The National Curriculum Framework 2005 glorifies “local knowledge traditions” and fails to provide adequate space for the voice of reason.
THE Draft National Curriculum Framework, 2005, was under preparation for quite some time and its revised version (NCF) was released as a public document in August . Already, there have been several responses, ranging from outright rejection to wholesale adoption. The document was adopted by the Central Advisory Board of Education (CABE) at its meeting on September 6 and 7. In one of the strongest endorsements of the document, Professor Shahid Amin made a strong plea for studying the “local” (“Ride the learning curve”, Hindustan Times, September 1). More than that, he pitted it against the “national”, as if the two are mutually exclusive. Amin is an internationally renowned historian and the leading light of the subaltern “school” of history writing, which is the current rage among budding historians of the elite universities in India and abroad. It is ironical that Amin’s defence of the “local” against the “national” appeared on the day that most of the national dailies in English prominently reported the deliberations of the National Integration Council.
The NCF is a massive document of 124 pages, which is loud on words, not so clever in its conception and quite evasive in creating any structure (both human and financial) that would really deliver the goods. It is a deceptively challenging document insofar as it ducks the responsibility of identifying the source of the accumulated “critical mass of discomfort” that is supposed to have provided “a special ignition” for those who got involved in its preparation (page iv). It may be recalled that the unconstitutional and Jhandewala House-inspired NCF 2000 (released with great fanfare by Murli Manohar Joshi, then Human Resource Development Minister), trying to bulldoze a skewed notion of fragmented nationalism, was solely and squarely responsible for creating this nationwide “discomfort”.
The NCF puts considerable emphasis on the language potentials of children, language education and knowledge creation. (Page 37) “The language environment of disadvantaged learners needs to be enriched… within a broad cognitive philosophy (incorporating Vygotskian, Chomskyan, and Piagetian principles)”. Are these the indicators of the parameters through which the “local” are to be given the messages of acceptability (mark the patronising tone) of “their homes, communities, languages and cultures”? Notwithstanding fervent pleas for creating spaces for “tribal” and “street” (possibly of Aamir Khan tapori type) languages, the search for identifying the principles of “cognitive philosophy” has miserably failed to locate any Indian thinker.
The NCF recognises in many places that all children are potential “knowledge creators”. However, the conceptual definition of “knowledge” in the document derives its raison d’etre from the postmodernist Foucaultian version. The NCF’s formulation is: “Knowledge can be conceived as experience organised, through language, into patterns of thought (or structures of concepts), thus creating meaning, which in turn helps understand the world we live in… Human beings, over time, have evolved both a wealth of bodies of knowledge which includes a repertoire of ways of thinking, of feeling and of doing things and constructing more knowledge” (page 23, emphasis as in the original). Elsewhere, the document states: “The creation or recreation [sic] of knowledge requires an experiential base, language abilities, and interaction with other humans and the natural world. Children entering school for the first time have already begun constructing knowledge of the world. Everything they learn later will be in relation to this knowledge they bring into the school. This knowledge is also intuitive… ” (page 32).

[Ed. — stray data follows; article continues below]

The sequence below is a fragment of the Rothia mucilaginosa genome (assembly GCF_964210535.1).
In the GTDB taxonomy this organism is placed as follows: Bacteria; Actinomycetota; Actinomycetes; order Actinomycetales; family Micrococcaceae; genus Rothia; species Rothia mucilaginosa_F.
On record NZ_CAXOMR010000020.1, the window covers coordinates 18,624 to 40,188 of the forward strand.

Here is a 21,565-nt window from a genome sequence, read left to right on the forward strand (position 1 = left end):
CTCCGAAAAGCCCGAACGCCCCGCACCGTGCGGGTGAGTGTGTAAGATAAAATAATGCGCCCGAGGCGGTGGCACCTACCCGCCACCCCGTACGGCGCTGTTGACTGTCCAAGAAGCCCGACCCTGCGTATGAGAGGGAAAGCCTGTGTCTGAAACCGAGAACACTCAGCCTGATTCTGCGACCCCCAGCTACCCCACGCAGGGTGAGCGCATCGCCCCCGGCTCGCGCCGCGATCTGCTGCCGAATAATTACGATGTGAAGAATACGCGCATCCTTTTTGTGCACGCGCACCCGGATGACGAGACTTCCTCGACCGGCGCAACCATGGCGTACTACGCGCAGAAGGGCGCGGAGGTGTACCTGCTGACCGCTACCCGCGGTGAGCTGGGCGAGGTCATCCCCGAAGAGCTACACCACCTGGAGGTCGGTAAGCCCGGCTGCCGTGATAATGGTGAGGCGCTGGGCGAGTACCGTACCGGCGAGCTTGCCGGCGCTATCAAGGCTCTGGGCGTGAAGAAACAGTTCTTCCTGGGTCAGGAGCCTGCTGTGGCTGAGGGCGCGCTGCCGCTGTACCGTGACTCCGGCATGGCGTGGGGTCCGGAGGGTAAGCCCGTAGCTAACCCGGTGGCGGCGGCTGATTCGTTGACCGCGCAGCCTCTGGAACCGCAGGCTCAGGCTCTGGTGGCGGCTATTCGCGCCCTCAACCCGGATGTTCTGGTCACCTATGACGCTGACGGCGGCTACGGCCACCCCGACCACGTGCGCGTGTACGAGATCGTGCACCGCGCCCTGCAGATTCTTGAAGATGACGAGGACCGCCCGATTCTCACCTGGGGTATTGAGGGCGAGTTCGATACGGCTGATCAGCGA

It is true that feeling, intuition and experience – all form the basis of “knowledge”. But where is the space for reason, rationality, scientific spirit and “information” based thereon? Why is “information” seen as antithetical to “knowledge”? Amin’s thrust on the “loosening of the informational noose” is almost a mirror image of the NCF formulation: “the tendency to confuse knowledge with information must be curbed” (page 96). The document leaves no one in doubt that “local knowledge” and “local belief systems”, rather than the scientific spirit, constitute “a rich storehouse of information” (page 29). As an afterthought perhaps, the NCF concedes: “However, all forms of local knowledge must be mediated through constitutional values and principles” (this proviso was missing in the original draft). It still falls short of providing adequate space for the voice of reason.
Speaking about language education, the NCF says: “In the non-Hindi States, children learn Hindi. In the case of Hindi States, children learn a language not spoken in their area. Sanskrit may also be studied as [a] Modern Indian Language (MIL) in addition to these languages” (page 35). Why this special accent on Sanskrit? How and when does Sanskrit graduate from being a classical to “Modern Indian” language (notwithstanding its listing in the Eighth Schedule of the Constitution)? One wonders if the present formulation is inspired by Murli Manohar Joshi’s NCF 2000: “Sanskrit has a special claim on the national system of education because it has consistently been need [sic] in India for thousands of years and is still inextricably linked with the life, rituals, ceremonies and festivals of vast India masses… the language is to be treated as a living phenomenon… ” (pages 53-54).